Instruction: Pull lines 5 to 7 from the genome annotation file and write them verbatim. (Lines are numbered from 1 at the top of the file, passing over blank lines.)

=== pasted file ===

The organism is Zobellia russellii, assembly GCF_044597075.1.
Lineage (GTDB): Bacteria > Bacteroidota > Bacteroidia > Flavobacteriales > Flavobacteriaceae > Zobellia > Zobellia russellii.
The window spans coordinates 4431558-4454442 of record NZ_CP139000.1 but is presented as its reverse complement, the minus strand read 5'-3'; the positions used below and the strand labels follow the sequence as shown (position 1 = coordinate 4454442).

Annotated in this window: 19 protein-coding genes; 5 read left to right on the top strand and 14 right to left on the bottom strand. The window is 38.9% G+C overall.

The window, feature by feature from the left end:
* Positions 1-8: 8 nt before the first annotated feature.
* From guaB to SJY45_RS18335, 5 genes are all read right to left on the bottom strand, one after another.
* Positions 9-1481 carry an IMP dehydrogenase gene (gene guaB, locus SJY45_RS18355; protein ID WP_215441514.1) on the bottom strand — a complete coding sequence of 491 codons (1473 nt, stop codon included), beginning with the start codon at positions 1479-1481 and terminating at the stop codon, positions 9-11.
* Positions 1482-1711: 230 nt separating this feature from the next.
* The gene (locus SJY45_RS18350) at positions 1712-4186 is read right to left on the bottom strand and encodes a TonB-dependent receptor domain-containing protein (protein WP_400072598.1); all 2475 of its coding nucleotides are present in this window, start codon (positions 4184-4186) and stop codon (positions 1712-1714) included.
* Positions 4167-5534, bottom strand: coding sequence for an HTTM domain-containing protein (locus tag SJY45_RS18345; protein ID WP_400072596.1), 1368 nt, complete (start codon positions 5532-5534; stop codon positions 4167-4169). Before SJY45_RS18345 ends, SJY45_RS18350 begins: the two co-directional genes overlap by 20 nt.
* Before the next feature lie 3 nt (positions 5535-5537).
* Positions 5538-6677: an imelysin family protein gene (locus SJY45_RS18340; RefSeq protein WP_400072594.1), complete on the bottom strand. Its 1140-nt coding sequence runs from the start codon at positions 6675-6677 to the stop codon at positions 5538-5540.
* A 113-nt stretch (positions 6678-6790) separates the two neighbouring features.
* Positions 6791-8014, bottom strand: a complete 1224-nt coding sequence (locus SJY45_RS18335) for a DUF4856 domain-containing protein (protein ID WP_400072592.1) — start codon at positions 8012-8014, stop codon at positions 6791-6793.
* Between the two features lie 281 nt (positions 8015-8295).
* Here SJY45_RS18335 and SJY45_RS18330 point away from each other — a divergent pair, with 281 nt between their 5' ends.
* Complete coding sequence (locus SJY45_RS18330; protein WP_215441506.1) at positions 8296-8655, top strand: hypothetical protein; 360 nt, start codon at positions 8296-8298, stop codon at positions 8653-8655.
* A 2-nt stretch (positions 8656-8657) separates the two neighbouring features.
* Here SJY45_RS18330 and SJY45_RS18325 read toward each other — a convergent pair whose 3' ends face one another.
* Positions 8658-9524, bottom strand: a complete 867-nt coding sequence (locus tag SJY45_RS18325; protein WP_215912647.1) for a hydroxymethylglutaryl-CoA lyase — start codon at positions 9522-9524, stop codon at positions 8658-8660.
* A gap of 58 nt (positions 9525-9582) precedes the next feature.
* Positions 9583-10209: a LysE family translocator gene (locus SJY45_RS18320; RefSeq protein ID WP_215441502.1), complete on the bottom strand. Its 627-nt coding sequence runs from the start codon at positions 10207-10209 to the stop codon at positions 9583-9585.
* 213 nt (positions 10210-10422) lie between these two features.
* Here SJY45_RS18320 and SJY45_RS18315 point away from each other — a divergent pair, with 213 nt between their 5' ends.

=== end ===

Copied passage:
The window, feature by feature from the left end:
* Positions 1-8: 8 nt before the first annotated feature.
* From guaB to SJY45_RS18335, 5 genes are all read right to left on the bottom strand, one after another.